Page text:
Nutritional Articles — laminitis RSS



Spring grass, spring fever, or Dr. Green? – Too much energy? Behavioural changes? Digestive upset?

How to manage the season of significant changes. Spring grass FACTS Likely higher levels of carbohydrates (sugars and starches), especially in pasture which is overgrazed and stressed. Increased calorie content leading to weight gain or over-excitability. Decreased levels of magnesium – causing possible anxiety and poor focus. LOW in fibre – an essential provision for daily digestive and equine health. Likelihood of nutrient deficiency in the diet if not fed a balancer or balanced diet. Watch your horses’ weight.  We are all used to seeing and hearing that horses come in from their daily turnout looking tired and full. It’s likely to find that they have eaten well in the day and seem less interested in their evening feed. Maybe...

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Obesity in ponies and horses - A growing concern?

Obesity is a growing concern and the leading health risk for ponies and horses.   What is obesity? When calorie intake exceeds calories burned through movement and exercise. Excess body fat can lead to further negative impacts on a pony or horse’s daily health.   Causes of obesity Over-feeding – especially those who are retired or not ridden Not knowing where the calories come from. The main source of calories in most equine diets is grass Too little exercise Improved care of grazing land Insulin resistance – which can increase blood sugar levels Over-rugging in the winter months, leading to unnatural weight maintenance rather than natural weight loss.   Typical signs of obesity Every horse and breed are different in...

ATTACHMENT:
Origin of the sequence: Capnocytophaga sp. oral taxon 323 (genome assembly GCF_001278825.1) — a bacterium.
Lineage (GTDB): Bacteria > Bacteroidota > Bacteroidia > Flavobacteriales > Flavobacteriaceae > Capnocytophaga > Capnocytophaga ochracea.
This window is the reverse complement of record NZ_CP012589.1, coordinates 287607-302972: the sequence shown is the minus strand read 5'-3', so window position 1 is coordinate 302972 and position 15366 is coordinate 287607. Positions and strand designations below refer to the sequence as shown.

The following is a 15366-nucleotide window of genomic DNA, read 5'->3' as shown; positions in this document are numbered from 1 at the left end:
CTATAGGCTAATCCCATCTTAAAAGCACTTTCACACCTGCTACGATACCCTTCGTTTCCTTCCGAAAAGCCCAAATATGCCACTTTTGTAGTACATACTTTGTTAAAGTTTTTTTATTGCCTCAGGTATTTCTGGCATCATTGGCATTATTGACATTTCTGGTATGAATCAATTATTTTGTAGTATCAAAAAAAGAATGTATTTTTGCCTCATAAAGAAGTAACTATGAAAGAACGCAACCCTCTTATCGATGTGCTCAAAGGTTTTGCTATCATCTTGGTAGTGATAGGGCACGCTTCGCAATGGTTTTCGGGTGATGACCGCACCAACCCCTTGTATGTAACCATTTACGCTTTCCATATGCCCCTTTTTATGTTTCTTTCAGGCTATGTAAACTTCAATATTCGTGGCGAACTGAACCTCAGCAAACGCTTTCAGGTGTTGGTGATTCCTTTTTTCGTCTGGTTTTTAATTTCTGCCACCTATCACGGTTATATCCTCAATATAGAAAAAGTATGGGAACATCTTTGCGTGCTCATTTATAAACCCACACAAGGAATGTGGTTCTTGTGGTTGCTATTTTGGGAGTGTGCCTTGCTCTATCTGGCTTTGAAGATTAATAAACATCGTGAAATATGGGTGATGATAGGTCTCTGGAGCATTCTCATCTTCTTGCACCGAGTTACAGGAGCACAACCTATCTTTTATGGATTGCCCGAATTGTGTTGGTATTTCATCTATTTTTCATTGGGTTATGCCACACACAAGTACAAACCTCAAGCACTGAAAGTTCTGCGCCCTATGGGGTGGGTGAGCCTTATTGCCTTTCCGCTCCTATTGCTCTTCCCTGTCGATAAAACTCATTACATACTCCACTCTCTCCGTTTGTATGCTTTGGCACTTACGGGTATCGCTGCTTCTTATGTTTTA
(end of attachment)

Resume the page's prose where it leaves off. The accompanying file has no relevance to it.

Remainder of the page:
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Laminitis - Think now

What is Laminitis? “Bacteria breaks down undigested material causing acidity in the hindgut, which kills the bacteria that digests fibre. As the bacteria die, they release toxins into the gut, which are then passed into the bloodstream through the gut wall. These toxins provoke a response within the horse that is thought to disrupt blood flow, which, in the feet, can cause laminitis.” The Blue Cross Blood flow to the laminae is disrupted, causing inflammation and swelling in the tissues of the hoof, usually combined with severe pain. Laminitis causes lameness, heat and pain in the hooves, with a strong digital pulse that can be felt in the arteries down the back of the fetlock and pastern. Any horse or...

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